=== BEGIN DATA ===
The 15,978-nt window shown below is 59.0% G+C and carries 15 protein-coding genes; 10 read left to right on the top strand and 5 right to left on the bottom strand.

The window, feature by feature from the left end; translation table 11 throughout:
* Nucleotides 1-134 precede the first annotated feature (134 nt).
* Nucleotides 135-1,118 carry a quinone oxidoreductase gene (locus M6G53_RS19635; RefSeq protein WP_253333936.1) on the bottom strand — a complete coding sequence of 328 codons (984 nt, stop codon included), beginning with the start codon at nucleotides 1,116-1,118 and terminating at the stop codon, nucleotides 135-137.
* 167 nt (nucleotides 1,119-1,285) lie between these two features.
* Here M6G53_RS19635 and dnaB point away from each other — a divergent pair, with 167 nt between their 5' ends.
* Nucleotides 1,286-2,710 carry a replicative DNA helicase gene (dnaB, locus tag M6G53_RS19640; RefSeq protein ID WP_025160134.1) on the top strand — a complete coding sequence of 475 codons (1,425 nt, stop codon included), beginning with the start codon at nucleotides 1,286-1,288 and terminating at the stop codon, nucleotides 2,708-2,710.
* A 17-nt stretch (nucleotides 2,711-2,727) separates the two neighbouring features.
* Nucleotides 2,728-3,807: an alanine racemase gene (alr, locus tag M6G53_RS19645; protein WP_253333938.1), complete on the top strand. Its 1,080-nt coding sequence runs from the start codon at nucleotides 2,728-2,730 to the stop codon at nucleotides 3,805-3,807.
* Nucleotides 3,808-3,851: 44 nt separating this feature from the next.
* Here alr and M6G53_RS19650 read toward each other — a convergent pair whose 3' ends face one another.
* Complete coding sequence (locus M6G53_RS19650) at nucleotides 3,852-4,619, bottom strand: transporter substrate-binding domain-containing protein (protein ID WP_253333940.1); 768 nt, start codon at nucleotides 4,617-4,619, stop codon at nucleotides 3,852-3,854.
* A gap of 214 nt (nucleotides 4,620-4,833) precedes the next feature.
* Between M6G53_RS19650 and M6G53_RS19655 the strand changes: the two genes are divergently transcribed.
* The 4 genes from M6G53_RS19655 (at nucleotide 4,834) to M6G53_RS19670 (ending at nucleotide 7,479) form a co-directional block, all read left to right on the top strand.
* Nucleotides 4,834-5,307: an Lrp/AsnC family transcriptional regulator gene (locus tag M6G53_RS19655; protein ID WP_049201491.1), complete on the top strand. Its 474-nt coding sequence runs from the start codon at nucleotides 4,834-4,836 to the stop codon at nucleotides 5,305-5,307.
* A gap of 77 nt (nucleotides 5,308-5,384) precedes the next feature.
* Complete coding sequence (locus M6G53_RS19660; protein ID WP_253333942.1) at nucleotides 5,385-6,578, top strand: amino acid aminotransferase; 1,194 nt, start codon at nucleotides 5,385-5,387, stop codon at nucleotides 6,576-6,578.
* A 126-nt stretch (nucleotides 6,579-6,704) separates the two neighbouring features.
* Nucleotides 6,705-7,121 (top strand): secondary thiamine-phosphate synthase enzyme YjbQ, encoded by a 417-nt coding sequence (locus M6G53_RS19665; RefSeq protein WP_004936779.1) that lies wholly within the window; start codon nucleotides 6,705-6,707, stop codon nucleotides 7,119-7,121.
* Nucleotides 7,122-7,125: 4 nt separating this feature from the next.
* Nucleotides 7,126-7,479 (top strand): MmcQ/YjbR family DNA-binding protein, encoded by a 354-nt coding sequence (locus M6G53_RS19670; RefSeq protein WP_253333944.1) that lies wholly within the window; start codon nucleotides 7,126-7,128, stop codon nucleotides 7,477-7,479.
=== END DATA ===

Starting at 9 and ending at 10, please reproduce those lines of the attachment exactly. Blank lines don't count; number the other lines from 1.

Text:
* Nucleotides 2,728-3,807: an alanine racemase gene (alr, locus tag M6G53_RS19645; protein WP_253333938.1), complete on the top strand. Its 1,080-nt coding sequence runs from the start codon at nucleotides 2,728-2,730 to the stop codon at nucleotides 3,805-3,807.
* Nucleotides 3,808-3,851: 44 nt separating this feature from the next.